Moreover, with the humidity keeping Toronto’s average daily temperature hovering around +30C, simply sitting for a few hours in an air conditioned theatre is a treat unto itself.

And so I’ve found myself at the movies a fair bit this summer, often opting for the big-budget blockbusters. ‘Tis the season, after all.

Herewith, I humbly offer my take on…

The Amazing Spiderman
Like so many people, I was skeptical this reboot would hold up; so much so, I avoided the film in its first few weeks. Then, a random outing to the cinema and a sold-out first-choice meant I was stuck: see this film, or turn around and walk home. I saw the film, and was I ever pleasantly surprised. Tickled, actually.

The Amazing Spider-Man was a romp. Funny, full of action and even a little camp, it was a near-perfect summer blockbuster. But what made the film all the more entertaining, to me, was seeing, nay feeling the on-screen chemistry between the two leads, Andrew Garfield and Emma Stone. Electrifying. I suppose it helped they’re real-life-lovers, whatever that means in Hollywood. No matter. Good fun. Money well spent.

Whoa. Ridley, buddy. Prometheus is at once an example of you at your best and, alas, your worst. Being a bit of a sci-fi fan (okay, nerd) I grew up on Blade Runner and Alien. Blade Runner‘s dark, dystopian future Los Angeles all but defined the look-and-feel of the future, and Alien remains the gold standard for sci-fi horror. Naturally, I was pumped for Prometheus. After your hiatus from the sci-fi genre, I, along with countless fans, was ready for your return to it.

I guess I should have done a better job of managing expectations. Your cast was solid; Fassbender was Oscar-awesome, for example. Your premise so terribly promising; a big, bold morality tale that seeks to answer one of humanity’s most enduring questions: where did we come from? Frankly, dude, you had the chance to make this generation’s 2001. And yet, you opted for something far more… pedestrian. You replaced brooding with bombs, drama with dynamite. Bummer. I fear, as with Blade Runner, we’ll have to wait for the zillionth “Director’s Cut” before we see your full vision realized. Sigh.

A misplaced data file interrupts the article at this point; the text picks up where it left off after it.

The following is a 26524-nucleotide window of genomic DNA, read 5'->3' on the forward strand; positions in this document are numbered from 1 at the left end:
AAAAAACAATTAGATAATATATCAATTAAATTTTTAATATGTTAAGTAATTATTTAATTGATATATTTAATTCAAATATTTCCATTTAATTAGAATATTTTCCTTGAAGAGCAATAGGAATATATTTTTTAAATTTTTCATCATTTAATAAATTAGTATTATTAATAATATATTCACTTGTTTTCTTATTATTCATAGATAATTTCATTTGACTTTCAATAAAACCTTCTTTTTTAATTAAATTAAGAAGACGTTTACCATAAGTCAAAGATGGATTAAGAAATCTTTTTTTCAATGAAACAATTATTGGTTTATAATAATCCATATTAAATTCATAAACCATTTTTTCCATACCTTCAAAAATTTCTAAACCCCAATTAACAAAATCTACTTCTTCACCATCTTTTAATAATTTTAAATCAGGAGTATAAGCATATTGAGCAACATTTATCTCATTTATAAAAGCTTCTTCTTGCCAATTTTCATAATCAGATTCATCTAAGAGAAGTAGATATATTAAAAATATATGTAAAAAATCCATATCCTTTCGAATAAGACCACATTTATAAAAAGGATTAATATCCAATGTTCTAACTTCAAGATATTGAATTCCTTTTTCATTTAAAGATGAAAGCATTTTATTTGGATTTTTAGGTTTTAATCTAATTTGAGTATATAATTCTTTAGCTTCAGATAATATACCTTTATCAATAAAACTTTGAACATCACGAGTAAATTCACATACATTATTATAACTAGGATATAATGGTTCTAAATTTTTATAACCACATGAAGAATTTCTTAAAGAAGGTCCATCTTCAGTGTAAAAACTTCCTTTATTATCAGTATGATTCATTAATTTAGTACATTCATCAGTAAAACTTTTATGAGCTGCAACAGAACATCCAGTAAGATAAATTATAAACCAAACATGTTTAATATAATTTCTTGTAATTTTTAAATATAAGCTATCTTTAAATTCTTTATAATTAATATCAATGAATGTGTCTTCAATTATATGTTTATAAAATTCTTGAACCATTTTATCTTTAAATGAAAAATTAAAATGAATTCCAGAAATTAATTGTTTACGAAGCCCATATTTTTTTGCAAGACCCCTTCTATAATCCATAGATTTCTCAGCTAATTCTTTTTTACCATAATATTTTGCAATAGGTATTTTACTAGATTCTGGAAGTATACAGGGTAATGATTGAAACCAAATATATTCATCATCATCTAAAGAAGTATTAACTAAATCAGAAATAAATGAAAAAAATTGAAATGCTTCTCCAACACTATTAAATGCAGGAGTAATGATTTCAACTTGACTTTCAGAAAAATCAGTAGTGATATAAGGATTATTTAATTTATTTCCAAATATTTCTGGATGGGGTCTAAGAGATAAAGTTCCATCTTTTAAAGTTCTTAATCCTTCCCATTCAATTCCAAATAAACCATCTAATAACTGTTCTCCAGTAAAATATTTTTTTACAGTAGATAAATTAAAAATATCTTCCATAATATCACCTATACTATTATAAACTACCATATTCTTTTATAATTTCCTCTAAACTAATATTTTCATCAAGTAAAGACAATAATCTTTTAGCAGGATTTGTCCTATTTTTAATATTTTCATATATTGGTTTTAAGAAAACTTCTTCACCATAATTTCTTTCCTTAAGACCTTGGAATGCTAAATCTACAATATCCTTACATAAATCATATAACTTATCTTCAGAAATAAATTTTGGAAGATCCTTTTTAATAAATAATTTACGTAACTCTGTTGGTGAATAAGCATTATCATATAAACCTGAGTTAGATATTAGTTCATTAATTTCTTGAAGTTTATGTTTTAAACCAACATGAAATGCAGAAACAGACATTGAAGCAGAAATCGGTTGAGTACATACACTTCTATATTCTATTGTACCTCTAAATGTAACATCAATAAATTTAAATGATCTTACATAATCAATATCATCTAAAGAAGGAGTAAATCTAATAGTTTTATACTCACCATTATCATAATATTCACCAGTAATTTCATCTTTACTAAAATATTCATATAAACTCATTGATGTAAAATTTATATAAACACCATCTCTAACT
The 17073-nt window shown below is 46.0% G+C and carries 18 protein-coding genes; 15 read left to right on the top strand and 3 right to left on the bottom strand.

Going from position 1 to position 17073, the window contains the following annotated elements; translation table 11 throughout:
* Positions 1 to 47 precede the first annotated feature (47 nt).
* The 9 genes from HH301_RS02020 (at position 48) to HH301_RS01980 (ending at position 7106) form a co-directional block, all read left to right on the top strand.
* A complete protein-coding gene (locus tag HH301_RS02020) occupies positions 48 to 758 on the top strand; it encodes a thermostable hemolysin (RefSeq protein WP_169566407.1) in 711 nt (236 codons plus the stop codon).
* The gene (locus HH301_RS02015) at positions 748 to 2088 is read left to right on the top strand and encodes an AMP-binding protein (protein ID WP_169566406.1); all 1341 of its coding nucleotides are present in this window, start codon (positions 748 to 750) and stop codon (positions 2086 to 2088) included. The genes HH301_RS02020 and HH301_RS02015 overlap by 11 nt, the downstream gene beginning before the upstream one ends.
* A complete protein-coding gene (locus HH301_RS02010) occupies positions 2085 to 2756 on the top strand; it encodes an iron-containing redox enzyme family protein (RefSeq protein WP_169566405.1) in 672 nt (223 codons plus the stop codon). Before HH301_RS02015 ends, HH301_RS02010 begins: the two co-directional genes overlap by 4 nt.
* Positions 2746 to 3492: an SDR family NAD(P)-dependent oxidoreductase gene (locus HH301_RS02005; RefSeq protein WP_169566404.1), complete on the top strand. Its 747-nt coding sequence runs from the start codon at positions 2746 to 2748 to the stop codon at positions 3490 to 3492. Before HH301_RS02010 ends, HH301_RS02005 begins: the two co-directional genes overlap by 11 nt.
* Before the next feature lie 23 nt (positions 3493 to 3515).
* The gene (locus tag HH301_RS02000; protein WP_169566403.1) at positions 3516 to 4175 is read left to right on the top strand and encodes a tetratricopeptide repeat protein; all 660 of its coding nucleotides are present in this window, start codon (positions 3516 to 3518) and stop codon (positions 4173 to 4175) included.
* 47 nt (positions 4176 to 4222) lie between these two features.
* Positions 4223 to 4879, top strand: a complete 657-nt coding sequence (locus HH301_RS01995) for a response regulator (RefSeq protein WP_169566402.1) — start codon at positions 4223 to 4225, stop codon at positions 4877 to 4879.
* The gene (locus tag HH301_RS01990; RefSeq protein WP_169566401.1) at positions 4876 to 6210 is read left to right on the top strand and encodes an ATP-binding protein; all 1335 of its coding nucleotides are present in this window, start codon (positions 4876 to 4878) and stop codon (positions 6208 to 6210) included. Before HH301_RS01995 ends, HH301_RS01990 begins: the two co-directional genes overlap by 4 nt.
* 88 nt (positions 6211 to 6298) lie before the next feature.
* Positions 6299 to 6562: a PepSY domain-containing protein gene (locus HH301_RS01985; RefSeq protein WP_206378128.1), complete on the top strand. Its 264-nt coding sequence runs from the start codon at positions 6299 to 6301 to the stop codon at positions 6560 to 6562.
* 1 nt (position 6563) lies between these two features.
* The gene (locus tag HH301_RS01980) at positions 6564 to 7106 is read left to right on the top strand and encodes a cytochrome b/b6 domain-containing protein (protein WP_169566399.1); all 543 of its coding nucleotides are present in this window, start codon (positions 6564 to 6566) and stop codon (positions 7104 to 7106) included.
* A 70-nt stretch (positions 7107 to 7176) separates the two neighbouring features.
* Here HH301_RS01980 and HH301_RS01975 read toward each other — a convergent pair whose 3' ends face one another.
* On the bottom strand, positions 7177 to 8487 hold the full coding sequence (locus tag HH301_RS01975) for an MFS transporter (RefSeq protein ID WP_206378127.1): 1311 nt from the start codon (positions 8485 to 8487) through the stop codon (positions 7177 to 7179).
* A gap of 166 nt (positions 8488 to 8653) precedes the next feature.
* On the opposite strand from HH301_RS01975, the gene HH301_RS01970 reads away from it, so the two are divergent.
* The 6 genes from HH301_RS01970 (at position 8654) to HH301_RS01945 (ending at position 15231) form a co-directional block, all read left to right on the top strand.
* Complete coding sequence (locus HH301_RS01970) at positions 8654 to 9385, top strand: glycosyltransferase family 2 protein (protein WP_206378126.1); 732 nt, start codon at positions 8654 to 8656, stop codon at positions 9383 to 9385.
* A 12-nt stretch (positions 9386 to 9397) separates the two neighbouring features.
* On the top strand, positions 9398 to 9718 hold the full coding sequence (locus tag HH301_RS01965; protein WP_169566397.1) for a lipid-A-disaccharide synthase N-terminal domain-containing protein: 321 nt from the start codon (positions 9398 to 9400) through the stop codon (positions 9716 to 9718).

The Avengers
It’s all about Robert Downey Jr., er, Tony Stark. Seriously, buddy is hilarious. And this movie, The Avengers—another vehicle for him to zip around in that suit, in all its CGI glory—is classic “summer blockbuster” fun. Loud. Silly. Packed with action. Samuel L. Jackson.

I haven’t been a faithful follower of the films that culminate in this one, Marvel’s Magnum Opus. However, I’ve been told I didn’t miss much by skipping Thor, though I’m sorry I didn’t catch Iron Man 2. Nevertheless, for even a casual comics fan, Joss Wheddon managed to bring me up to speed pretty quickly on whatever it might have been I missed in what passes for a plot in Marvel’s universe. Not that I was expecting, or looking for a densely-packed, character-driven drama in this one; no, it was undoubtedly a hot day and I was merely looking for a bit of light-hearted escapism, which is precisely what I got.

Thank goodness.

The Dark Knight Rises
The Dark Knight RisesI’d been waiting for this one. So, too, was just about everybody by the conclusion of Christopher Nolan’s near perfect second Batman flick, The Dark Knight. Nolan did not disappoint.

Among other things, I respect Christopher Nolan as a filmmaker because he, like Roger Ebert, loathes 3D technology, preferring to use other means, like IMAX, to enhance and expand cinema-goers’ experiences. While I did not have the pleasure to see The Dark Knight Rises in all its IMAX glory (nearly a full hour of the movie was filmed with IMAX cameras), I don’t think I suffered much without it. I was still able to appreciate the scope and sweep of Nolan’s vision, this time situated in Pittsburgh.